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Handwriting a note

Reviving a dying art: Handwriting a note of thanks!

December 18th, 2018     By Boys Town Contributor

Family, Parent-Child Relationships, Praise, Teachable Moments

Ugh! Do I haaave to? I said thanks once. Whyyy does Uncle Mac need a thank-you card, too?

If you've never heard your kids grumble or whine about having to take pencil to paper and write out a thank-you note, be glad. With instant messaging apps at their fingertips, most kids think doing it old school isn't super cool, convenient or comfortable… by their standards.      

Of course, maybe you've never heard them complain because you've never asked or encouraged them to write a thank you? If so, uh-oh.

It seems the idea of sending a traditional note of thanks is dying, replaced by instant-message emojis, texts that randomly pop up as "thnx" or, to the chagrin of Emily Post, nothing at all.

What a shame.  

Why write now...

A good old-fashioned handwritten thank you is a quintessential expression of gratitude. Having your kids send notes of appreciation when they're the recipient of a gift or a goodwill gesture is just proper etiquette. It also requires some reflection, which is good for the heart and soul! And, no, that's not an exaggeration. 

According to research, everything from more optimism and happiness to well-being and empathy can result from feeling and acting grateful. Simply composing a thank you can nurture a sense of gratitude and appreciation. This is especially true for our kids. So as the season of holiday parties and presents fast approaches, now is the time to preach, practice and perfect the art of writing thanks.

How to start…

Composing thank-you notes is best done in a quiet, distraction-free environment. Writing requires attention and focus, so kids should unplug their electronics and concentrate on the task. A sturdy writing surface (desk or dining table) and a good writing instrument (sharpened pencil/crayon, smudge-free ink pen or marker) are essential for readability. Also, have plenty of paper (mistakes and rewrites are a given), stamps and envelopes. Oh, and don't forget the mailing addresses.

What to say…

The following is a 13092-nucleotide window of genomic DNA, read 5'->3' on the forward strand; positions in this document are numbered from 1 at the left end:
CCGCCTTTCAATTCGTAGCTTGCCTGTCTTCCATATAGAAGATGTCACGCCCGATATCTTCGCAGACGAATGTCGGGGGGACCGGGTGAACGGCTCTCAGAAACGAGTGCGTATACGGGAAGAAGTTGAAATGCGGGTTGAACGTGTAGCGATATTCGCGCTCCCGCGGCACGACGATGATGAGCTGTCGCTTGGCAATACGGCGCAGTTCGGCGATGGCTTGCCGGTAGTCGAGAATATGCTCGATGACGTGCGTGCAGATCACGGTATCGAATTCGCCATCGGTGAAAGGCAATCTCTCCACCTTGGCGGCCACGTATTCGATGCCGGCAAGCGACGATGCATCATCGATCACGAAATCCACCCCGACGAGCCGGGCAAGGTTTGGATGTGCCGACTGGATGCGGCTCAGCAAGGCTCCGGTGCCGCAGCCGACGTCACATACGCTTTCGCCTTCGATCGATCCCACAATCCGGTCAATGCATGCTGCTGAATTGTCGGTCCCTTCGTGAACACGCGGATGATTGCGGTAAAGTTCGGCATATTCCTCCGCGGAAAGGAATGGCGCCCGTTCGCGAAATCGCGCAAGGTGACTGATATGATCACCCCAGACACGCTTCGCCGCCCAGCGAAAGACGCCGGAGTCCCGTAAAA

At Boys Town, one of the many social skills kids learn is how to show appreciation. Having our boys and girls compose thank-you notes is one way we teach and reinforce that skill. Showing appreciation involves stating what someone did, expressing why it was appreciated and describing how it was beneficial. This requires some thought but it ensures the message is sincere. For example, which of these thank-you notes would you rather read?

This: "Thanks for the cash."

Or this: "Thank you for remembering my birthday. The money was great. I'm saving half and using the rest to buy video games. Come over and play anytime!"

It's probably safe to assume you'd prefer to receive the second note, which sounds more authentic (and certainly less glib) than the first. So before your kids put pen to paper, offer some examples like this so they can see what a good thank-you note looks and sounds like.

Obviously, the age and writing ability of a child will dictate the length and depth of the message. Children who are still learning their letters, for example, can be encouraged to draw pictures. Anything from a stick figure to a sunset will make a recipient's face light up. A rough rule of thumb for older children is to have the number of sentences equal half their age. So, an 8-year-old should write at least four sentences.        

When to write…

Acknowledgements should be done in a timely fashion. This ensures no one forgets or gets mixed up about who sent what and why. A day or two after receiving a gift is a great time for a child to grab pen and paper. However, that may not always be practical, especially if there are a lot of people to be thanked. When that's the case, have children do a few thank-you notes each day. This will keep them from getting overwhelmed, bored or burned out.    

When to write isn't just about timeliness though; it's also about knowing who and what deserves a shout-out.

Holidays, birthdays and other similar milestones are easy to recognize. But there are other moments when a written note is appropriate and necessary, such as after acts of kindness (a neighbor provides your child with free tickets to the game), friendship (the new kid in the neighborhood invites your child to a sleepover) or cooperation (a tech-savvy cousin takes time to hook up and integrate all of your child's gaming systems).

As parents, we need to help our children broaden their understanding of thankfulness to include everyday generosity.

Thank-you calendar... and special notecards!

If reading this has you thinking your family has been a little lax in the thank-you department, don't be discouraged. But do get motivated!

Grab a calendar and a pencil now in preparation for writing and sending thank-you cards after the holidays. And if you need extra stationery, don't worry. Check out these one-of-a-kind notecards designed by Boys Town youth. They're free when you make a holiday donation to Boys Town. 

In the New Year, make showing more gratitude and being more thankful a family goal. With a little practice, that goal will become a healthy (and happy!) routine.       

PS... Thank you for taking time out of your day to read this post… it's greatly appreciated! Here's hoping we all have much to be grateful for in the New Year! (See what we did here?)

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